This section explains the header format of CSV files when using the Neo4j import tool.
The header row of each data source specifies how the data fields should be interpreted. You must use the same delimiter for the header row and for the data rows.
The header contains information for each field, with the format
<name> is used for properties and node IDs.
For details see the relevant sections below.
In all other cases, the
<name> part of the field is ignored.
For properties, the
<name> part of the field designates the property key, while the
<field_type> part assigns a data type (see below).
You can have properties in both node data files and relationship data files.
stringto designate the data type for properties. If no data type is given, this defaults to
string. To define an array type, append
to the type. By default, array values are separated by
;. A different delimiter can be specified with
IGNOREmust be prepended with a
:. See example in the relevant section below.
For files containing node data, there is one mandatory field; the
ID, and one optional field; the
<name>part of the field definition
<name>:ID. If no such property name is defined, the unique ID will be used for the purpose of the import but not be available for reference later.
;, or by the character specified with
We define three movies in the movies.csv file.
They have the properties
All the movies are given the label
Two of them are also given the label
movieId:ID,title,year:int,:LABEL tt0133093,"The Matrix",1999,Movie tt0234215,"The Matrix Reloaded",2003,Movie;Sequel tt0242653,"The Matrix Revolutions",2003,Movie;Sequel
We also define three actors in the actors.csv file.
They all have the properties
name, and the label
personId:ID,name,:LABEL keanu,"Keanu Reeves",Actor laurence,"Laurence Fishburne",Actor carrieanne,"Carrie-Anne Moss",Actor
For files containing relationship data, there are three mandatory fields:
END_ID refer to the unique node ID defined in one of the node data sources, as explained in the previous section.
None of these takes a name, e.g. if
<name>:END_ID is defined, the
<name> part will be ignored.
In this example we assume that the two nodes files from the previous example are used together with the following relationships file.
We define relationships between actors and movies in the file roles.csv.
Each row connects a start node and an end node with a relationship of relationship type
Notice how we use the unique identifiers
movieId from the nodes files above.
The name of character that the actor is playing in this movie is stored as a
role property on the relationship.
:START_ID,role,:END_ID,:TYPE keanu,"Neo",tt0133093,ACTED_IN keanu,"Neo",tt0234215,ACTED_IN keanu,"Neo",tt0242653,ACTED_IN laurence,"Morpheus",tt0133093,ACTED_IN laurence,"Morpheus",tt0234215,ACTED_IN laurence,"Morpheus",tt0242653,ACTED_IN carrieanne,"Trinity",tt0133093,ACTED_IN carrieanne,"Trinity",tt0234215,ACTED_IN carrieanne,"Trinity",tt0242653,ACTED_IN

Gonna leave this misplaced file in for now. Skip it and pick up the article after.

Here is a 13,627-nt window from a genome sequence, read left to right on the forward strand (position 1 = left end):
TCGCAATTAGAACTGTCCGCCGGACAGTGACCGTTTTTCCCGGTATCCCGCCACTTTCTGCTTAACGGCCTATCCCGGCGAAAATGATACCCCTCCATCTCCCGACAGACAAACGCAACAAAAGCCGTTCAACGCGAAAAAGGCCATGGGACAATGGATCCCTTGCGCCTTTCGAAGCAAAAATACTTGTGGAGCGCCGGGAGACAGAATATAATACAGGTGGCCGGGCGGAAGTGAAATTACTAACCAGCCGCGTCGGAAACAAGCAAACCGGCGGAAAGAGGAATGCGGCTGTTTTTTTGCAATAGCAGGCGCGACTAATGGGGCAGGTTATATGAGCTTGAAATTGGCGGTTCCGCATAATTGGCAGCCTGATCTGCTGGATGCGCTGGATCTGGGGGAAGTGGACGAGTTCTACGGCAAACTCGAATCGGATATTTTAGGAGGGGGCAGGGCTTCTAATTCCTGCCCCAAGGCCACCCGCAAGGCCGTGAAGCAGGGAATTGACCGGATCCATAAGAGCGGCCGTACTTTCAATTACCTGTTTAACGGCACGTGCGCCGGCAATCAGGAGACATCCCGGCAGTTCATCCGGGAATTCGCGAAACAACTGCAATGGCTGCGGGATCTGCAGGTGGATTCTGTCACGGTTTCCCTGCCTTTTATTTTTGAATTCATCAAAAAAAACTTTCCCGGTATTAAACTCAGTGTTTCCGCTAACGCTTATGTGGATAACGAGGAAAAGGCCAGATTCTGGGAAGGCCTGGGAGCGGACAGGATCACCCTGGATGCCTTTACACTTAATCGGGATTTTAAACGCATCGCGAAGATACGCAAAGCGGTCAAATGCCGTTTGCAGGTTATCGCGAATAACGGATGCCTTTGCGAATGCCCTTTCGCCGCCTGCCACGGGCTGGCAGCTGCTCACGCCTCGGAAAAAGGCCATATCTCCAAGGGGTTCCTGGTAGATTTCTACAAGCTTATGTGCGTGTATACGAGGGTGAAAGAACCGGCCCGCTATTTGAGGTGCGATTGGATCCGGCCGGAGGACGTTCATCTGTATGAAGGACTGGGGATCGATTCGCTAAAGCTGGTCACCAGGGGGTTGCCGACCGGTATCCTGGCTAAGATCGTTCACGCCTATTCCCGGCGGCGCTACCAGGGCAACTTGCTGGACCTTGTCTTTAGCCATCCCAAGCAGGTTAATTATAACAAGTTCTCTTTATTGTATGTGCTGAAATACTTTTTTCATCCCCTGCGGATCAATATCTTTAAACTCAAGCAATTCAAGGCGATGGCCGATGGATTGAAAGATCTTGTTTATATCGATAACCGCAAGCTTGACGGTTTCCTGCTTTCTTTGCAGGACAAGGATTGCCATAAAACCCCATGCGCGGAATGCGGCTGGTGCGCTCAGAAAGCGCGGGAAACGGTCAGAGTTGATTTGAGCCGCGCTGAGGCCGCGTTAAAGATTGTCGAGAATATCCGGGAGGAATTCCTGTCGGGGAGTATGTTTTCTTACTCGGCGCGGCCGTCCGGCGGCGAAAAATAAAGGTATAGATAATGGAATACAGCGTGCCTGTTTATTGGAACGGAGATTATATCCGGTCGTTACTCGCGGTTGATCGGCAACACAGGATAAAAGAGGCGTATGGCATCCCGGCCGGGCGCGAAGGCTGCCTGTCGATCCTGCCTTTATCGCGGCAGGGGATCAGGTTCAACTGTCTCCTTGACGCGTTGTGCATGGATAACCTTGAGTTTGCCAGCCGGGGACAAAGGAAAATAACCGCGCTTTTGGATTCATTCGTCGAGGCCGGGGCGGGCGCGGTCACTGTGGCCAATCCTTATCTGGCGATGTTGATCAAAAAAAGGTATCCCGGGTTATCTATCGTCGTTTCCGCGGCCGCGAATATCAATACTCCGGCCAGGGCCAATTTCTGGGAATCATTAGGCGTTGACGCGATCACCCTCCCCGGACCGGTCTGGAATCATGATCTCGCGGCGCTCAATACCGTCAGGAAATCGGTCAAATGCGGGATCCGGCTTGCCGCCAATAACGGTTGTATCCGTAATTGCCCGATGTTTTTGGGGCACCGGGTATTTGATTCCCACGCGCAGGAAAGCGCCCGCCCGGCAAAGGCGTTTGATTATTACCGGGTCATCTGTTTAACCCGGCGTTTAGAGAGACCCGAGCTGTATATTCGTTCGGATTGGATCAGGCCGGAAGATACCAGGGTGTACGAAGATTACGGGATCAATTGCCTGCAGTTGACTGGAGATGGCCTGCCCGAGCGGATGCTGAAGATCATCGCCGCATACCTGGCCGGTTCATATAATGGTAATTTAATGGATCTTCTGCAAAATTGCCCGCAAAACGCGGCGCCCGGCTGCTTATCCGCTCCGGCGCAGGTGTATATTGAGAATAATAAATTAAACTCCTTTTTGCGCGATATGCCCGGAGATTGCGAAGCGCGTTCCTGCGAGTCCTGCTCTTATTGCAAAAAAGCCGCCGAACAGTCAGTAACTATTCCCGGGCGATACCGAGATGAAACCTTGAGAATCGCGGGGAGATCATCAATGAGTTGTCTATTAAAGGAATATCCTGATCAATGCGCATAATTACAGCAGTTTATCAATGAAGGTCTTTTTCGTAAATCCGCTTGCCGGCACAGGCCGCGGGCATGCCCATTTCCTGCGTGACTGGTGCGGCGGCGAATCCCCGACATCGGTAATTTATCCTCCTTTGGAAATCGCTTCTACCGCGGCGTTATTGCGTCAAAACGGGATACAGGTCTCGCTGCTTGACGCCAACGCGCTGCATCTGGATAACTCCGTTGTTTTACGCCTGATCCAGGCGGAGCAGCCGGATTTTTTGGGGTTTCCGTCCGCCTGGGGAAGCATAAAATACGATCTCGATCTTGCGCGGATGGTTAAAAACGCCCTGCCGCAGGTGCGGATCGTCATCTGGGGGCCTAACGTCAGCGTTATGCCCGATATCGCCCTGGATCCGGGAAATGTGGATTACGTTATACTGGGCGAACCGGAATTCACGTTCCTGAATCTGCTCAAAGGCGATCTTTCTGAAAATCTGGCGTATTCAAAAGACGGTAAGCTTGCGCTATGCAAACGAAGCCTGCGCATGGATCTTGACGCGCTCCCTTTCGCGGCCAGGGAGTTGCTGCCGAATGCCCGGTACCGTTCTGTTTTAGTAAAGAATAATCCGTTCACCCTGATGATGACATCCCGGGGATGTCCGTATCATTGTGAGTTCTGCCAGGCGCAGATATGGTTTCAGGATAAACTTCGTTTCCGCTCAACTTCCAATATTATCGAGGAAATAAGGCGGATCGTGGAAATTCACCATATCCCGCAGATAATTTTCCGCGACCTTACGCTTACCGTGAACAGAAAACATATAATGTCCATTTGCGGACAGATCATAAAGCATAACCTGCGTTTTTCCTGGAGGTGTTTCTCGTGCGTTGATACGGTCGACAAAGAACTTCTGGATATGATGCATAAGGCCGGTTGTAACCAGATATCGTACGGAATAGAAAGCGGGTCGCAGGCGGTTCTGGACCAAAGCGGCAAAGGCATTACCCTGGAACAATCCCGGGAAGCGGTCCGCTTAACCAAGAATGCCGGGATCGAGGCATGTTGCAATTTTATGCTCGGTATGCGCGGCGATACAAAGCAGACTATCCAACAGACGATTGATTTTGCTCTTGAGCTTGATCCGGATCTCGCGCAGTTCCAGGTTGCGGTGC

By default, the import tool assumes that node identifiers are unique across node files.
In many cases the ID is only unique across each entity file, for example when our CSV files contain data extracted from a
relational database and the ID field is pulled from the primary key column in the corresponding table.
To handle this situation we define ID spaces.
ID spaces are defined in the
ID field of node files using the syntax
ID(<ID space identifier>).
To reference an ID of an ID space in a relationship file, we use the syntax
START_ID(<ID space identifier>) and
END_ID(<ID space identifier>).
Movie-ID ID space in the movies.csv file.
movieId:ID(Movie-ID),title,year:int,:LABEL 1,"The Matrix",1999,Movie 2,"The Matrix Reloaded",2003,Movie;Sequel 3,"The Matrix Revolutions",2003,Movie;Sequel
Actor-ID ID space in the header of the actors.csv file.
personId:ID(Actor-ID),name,:LABEL 1,"Keanu Reeves",Actor 2,"Laurence Fishburne",Actor 3,"Carrie-Anne Moss",Actor
Now use the previously defined ID spaces when connecting the actors to movies.
:START_ID(Actor-ID),role,:END_ID(Movie-ID),:TYPE 1,"Neo",1,ACTED_IN 1,"Neo",2,ACTED_IN 1,"Neo",3,ACTED_IN 2,"Morpheus",1,ACTED_IN 2,"Morpheus",2,ACTED_IN 2,"Morpheus",3,ACTED_IN 3,"Trinity",1,ACTED_IN 3,"Trinity",2,ACTED_IN 3,"Trinity",3,ACTED_IN
If you use the
IGNORE keyword in a column position, that field will be ignored completely.
In this example, we are not interested in the data in the third column of the nodes file and wish to skip over it.
Note that the
IGNORE keyword is prepended by a
personId:ID,name,:IGNORE,:LABEL keanu,"Keanu Reeves","male",Actor laurence,"Laurence Fishburne","male",Actor carrieanne,"Carrie-Anne Moss","female",Actor
If all your superfluous data is placed in columns located to the right of all the columns that you wish to import, you can
instead use the command line option